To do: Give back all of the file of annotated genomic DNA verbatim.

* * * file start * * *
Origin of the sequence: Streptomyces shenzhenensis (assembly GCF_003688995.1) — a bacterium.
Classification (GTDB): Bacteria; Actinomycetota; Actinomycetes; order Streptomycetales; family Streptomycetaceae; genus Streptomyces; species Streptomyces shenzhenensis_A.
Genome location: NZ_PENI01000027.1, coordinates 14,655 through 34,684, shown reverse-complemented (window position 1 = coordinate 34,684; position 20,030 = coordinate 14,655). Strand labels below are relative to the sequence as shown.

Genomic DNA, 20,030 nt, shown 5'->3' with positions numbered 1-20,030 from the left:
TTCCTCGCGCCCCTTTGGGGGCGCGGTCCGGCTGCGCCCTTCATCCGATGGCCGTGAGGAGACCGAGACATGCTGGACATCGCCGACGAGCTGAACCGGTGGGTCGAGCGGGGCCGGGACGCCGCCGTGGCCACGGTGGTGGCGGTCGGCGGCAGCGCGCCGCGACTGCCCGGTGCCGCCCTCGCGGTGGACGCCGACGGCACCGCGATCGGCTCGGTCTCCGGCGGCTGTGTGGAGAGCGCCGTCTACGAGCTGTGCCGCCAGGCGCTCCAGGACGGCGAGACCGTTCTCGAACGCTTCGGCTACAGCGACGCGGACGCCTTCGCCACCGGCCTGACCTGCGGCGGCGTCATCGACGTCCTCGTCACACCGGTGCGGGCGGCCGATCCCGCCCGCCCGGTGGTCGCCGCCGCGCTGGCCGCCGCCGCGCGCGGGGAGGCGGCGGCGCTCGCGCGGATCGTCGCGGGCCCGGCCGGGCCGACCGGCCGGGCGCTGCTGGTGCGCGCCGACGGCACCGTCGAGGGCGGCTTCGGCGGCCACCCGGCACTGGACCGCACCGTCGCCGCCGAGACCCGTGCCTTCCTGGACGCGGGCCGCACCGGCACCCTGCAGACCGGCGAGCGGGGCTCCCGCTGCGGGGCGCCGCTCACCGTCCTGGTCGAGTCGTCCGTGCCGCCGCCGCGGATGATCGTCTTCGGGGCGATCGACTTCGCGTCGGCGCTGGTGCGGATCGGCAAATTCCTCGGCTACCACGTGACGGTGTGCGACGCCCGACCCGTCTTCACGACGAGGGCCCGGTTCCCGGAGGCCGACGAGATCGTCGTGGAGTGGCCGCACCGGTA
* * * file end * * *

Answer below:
Origin of the sequence: Streptomyces shenzhenensis (assembly GCF_003688995.1) — a bacterium.
Classification (GTDB): Bacteria; Actinomycetota; Actinomycetes; order Streptomycetales; family Streptomycetaceae; genus Streptomyces; species Streptomyces shenzhenensis_A.
Genome location: NZ_PENI01000027.1, coordinates 14,655 through 34,684, shown reverse-complemented (window position 1 = coordinate 34,684; position 20,030 = coordinate 14,655). Strand labels below are relative to the sequence as shown.

Genomic DNA, 20,030 nt, shown 5'->3' with positions numbered 1-20,030 from the left:
TTCCTCGCGCCCCTTTGGGGGCGCGGTCCGGCTGCGCCCTTCATCCGATGGCCGTGAGGAGACCGAGACATGCTGGACATCGCCGACGAGCTGAACCGGTGGGTCGAGCGGGGCCGGGACGCCGCCGTGGCCACGGTGGTGGCGGTCGGCGGCAGCGCGCCGCGACTGCCCGGTGCCGCCCTCGCGGTGGACGCCGACGGCACCGCGATCGGCTCGGTCTCCGGCGGCTGTGTGGAGAGCGCCGTCTACGAGCTGTGCCGCCAGGCGCTCCAGGACGGCGAGACCGTTCTCGAACGCTTCGGCTACAGCGACGCGGACGCCTTCGCCACCGGCCTGACCTGCGGCGGCGTCATCGACGTCCTCGTCACACCGGTGCGGGCGGCCGATCCCGCCCGCCCGGTGGTCGCCGCCGCGCTGGCCGCCGCCGCGCGCGGGGAGGCGGCGGCGCTCGCGCGGATCGTCGCGGGCCCGGCCGGGCCGACCGGCCGGGCGCTGCTGGTGCGCGCCGACGGCACCGTCGAGGGCGGCTTCGGCGGCCACCCGGCACTGGACCGCACCGTCGCCGCCGAGACCCGTGCCTTCCTGGACGCGGGCCGCACCGGCACCCTGCAGACCGGCGAGCGGGGCTCCCGCTGCGGGGCGCCGCTCACCGTCCTGGTCGAGTCGTCCGTGCCGCCGCCGCGGATGATCGTCTTCGGGGCGATCGACTTCGCGTCGGCGCTGGTGCGGATCGGCAAATTCCTCGGCTACCACGTGACGGTGTGCGACGCCCGACCCGTCTTCACGACGAGGGCCCGGTTCCCGGAGGCCGACGAGATCGTCGTGGAGTGGCCGCACCGGTA